On Social Bookmarking Sites

What’s your favorite social bookmarking site? Chances are, you may not have a single preferred bookmarking tool. There are dozens of choices, from dedicated social bookarking sites like del.icio.us, to social bookmarking-cum-news sites like DIGG, to yet other hybrids that try to mix social bookmarking with other functionalities such as blogging, clipping, social networking, and even RSS feed-reading.

Crowded as this set may be, there are still handfuls of social bookmarking sites coming up every now and then, with the promise of better functionality, ease-of-use and of course the coolness factor.

However, I’m not one to quickly jump from one social bookmarking bandwagon to the next. For me, social bookmarking is generally a click-and-forget thing. Ironic, isn’t it? Aren’t bookmarks are supposed to be saved so you can “remember” stuff, you say? Well, for me it can also be that you save your bookmarks so you won’t have to remember the sites yourself–at least not in the short term. And then you can refer back to them at a later time when needed.

Here’s where tagging comes important (or categorization with some sites). I have close to a thousand items in my del.icio.us account that I find the browse-by-tag and search functionalities useful. Otherwise, I’ll spend hours and hours weeding through my bookmarks for the exact site I’m looking for.

What’s so social about them?

The point behind social bookmarking is for you to be able to share your list of visited or favorite sites with the public, or with a select set of contacts. If I see something I like on your bookmarks page, then I can also add it to my own.

Somewhere along the way, though, people thought of adding features, such as voting, front-paging, clipping, and all that. One such popular feature that has been making the rounds in the mainstream news of late is the voting and front-paging process, such as with DIGG. DIGG uses the proverbial wisdom of crowds concept to determine what’s hot and important from what’s not.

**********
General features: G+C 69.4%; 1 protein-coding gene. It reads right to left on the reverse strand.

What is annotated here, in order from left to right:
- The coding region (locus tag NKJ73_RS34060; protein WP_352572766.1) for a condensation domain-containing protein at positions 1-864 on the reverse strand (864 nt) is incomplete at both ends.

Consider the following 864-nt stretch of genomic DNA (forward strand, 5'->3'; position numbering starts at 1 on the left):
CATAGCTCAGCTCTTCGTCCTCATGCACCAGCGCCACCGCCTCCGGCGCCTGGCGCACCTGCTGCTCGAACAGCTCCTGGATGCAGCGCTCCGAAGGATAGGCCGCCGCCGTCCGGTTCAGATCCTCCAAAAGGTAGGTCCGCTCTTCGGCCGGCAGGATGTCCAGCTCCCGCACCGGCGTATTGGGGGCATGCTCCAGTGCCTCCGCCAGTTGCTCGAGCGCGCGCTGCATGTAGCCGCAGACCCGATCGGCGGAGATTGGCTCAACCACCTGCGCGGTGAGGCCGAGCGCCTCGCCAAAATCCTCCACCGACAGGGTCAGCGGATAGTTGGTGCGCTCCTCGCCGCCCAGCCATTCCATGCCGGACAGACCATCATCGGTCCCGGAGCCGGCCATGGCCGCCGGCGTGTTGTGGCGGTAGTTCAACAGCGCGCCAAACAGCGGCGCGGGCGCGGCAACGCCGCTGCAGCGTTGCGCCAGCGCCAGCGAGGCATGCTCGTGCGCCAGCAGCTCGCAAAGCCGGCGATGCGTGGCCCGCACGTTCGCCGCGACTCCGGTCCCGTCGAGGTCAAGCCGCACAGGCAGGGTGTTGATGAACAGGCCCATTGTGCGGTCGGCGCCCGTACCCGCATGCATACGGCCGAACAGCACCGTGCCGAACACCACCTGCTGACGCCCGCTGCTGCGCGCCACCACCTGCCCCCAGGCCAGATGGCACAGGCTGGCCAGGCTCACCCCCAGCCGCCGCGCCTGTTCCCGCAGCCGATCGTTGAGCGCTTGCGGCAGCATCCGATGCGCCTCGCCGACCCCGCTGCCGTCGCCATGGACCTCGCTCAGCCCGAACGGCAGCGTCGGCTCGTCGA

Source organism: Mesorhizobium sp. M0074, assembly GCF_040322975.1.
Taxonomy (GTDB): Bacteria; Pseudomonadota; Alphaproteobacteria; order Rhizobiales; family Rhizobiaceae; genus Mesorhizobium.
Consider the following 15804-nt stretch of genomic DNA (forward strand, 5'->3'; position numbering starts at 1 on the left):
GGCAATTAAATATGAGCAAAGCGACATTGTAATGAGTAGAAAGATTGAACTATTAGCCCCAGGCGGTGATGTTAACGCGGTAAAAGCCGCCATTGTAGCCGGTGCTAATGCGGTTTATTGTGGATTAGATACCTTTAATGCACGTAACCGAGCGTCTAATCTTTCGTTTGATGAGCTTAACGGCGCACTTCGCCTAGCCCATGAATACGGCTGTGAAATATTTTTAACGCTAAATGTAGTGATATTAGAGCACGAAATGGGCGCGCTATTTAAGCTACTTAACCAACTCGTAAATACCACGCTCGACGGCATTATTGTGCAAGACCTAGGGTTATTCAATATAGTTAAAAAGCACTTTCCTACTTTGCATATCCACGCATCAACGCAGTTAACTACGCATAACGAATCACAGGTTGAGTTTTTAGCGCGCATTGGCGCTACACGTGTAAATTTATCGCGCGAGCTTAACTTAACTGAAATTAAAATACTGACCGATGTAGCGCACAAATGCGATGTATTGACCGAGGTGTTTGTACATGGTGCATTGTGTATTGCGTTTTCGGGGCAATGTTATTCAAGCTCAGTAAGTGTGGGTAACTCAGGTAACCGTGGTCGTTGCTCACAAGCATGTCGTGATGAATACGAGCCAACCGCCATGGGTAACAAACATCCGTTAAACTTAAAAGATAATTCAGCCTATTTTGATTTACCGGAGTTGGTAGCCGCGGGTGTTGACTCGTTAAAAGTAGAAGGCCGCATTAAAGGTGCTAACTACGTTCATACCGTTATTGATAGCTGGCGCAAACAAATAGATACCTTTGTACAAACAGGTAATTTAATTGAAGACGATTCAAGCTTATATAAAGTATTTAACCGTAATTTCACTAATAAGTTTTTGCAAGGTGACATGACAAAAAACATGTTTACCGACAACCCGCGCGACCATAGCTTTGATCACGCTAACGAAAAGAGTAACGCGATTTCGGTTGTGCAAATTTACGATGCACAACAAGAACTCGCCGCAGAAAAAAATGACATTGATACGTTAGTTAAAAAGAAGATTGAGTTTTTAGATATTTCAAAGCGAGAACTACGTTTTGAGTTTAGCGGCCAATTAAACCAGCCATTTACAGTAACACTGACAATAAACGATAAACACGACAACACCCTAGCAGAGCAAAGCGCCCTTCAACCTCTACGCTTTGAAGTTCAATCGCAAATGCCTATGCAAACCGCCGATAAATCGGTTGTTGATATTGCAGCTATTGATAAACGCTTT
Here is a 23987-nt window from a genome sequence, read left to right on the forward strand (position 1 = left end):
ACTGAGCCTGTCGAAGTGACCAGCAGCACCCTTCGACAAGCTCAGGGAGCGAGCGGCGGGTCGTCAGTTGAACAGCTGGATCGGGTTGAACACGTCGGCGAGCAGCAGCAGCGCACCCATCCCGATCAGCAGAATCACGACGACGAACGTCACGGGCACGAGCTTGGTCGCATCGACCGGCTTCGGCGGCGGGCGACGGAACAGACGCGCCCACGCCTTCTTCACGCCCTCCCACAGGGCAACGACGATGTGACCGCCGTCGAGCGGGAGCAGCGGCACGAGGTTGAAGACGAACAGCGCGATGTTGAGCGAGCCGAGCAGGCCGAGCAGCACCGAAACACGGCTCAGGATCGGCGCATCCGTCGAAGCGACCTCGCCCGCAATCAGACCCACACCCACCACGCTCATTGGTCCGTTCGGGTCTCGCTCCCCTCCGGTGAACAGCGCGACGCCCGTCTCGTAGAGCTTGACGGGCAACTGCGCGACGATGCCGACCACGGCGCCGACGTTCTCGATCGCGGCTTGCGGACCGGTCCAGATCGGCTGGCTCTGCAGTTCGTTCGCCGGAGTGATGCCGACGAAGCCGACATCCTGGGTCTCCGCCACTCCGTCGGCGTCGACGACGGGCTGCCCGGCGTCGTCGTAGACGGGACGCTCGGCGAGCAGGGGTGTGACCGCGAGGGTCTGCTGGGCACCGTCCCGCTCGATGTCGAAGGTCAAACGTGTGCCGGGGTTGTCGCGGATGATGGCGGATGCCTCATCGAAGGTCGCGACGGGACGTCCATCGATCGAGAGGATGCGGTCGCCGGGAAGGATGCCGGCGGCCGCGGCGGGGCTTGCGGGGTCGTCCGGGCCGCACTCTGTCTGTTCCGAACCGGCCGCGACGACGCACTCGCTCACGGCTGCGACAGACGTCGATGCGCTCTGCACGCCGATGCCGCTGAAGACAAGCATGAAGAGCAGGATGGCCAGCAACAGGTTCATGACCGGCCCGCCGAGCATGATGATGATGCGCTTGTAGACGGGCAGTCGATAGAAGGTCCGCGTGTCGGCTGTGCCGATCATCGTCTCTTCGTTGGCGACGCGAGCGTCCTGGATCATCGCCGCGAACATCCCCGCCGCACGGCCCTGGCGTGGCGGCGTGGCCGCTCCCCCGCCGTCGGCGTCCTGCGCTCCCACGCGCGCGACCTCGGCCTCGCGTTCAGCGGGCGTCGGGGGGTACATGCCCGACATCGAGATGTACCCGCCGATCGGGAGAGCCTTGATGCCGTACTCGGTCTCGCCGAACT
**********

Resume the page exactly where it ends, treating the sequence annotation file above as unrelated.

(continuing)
However, I find the “bookmarking” aspect of DIGG lacking. And I find the frontpaging functionality silly, to tell you the truth.

DIGG: A one-way street

Dig? Dug!

On bookmarking, I don’t think DIGG makes an effective social bookmarking tool, because it’s so cumbersome to add an entry to a page you want to “bookmark.” You’re also limited by the topics and categories you can save sites under. (Until recently, DIGG only allowed tech-related content. Okay, we see a lot of weird stuff there, too.)

The process is quite asymmetrical, in my opinion. It’s more of a one-way street, where you can more easily search for stuff to bookmark than add your own items. In this regard, DIGG seem leaning more towards items/links/entries being voted on rather than being kept for one’s own reference.

As for the wisdom of the crowds concept in front-paging articles, we already learned that DIGG can be gamed. It’s not necessarily the case that the front-paging process is a truly democratic one, as firstly, DIGG still employs some editorial controls (albeit quite covertly). Moreover, there are what can be considered to be the “elite” on DIGG–those users who have cult followings, and whose items are usually the ones that get dugg up to front-page digging posses.

If you’re a nobody on DIGG, chances are you’ll never get dugg front-page, unless you’ve linked to something really, really, really cool (or you’ve got a ton of friends who are willing to digg for you).

I still use DIGG, though, to check up on the latest trends especially on the tech front. However, to be honest, sometimes I go on blindly digging articles without even clicking to read the actual site referenced. It’s digg now, read later.

del.icio.us: A simple affair

del.icio.us is still my social bookmarking tool of choice. It may be spartan and lack the snazzy features that are standard with other tools. To me it’s just that–a social bookmarking tool. It doesn’t try to be a news reader, nor does it try to be a news site. But it works for my intended purpose, which would usually click-tag-and-forget (and refer to later on).

And really, I find it quite difficult to try new social bookmarking sites, whenever something new comes up. I dislike having to save or link to stuff twice or thrice over.

As for switching over to another bookmarking tool, well migration is always difficult and time-consuming. It’s like migrating from Windows to a Mac, or having to reformat your system and start from scratch. Bookmark import features? Come on, do you really think as easy as a smooth, one-step process that the web apps claim?

So del.icio.us it still is, for me.

* Here’s a big list of known social bookmarking sites so far. Go take your pick!
** Images from www.sxc.hu

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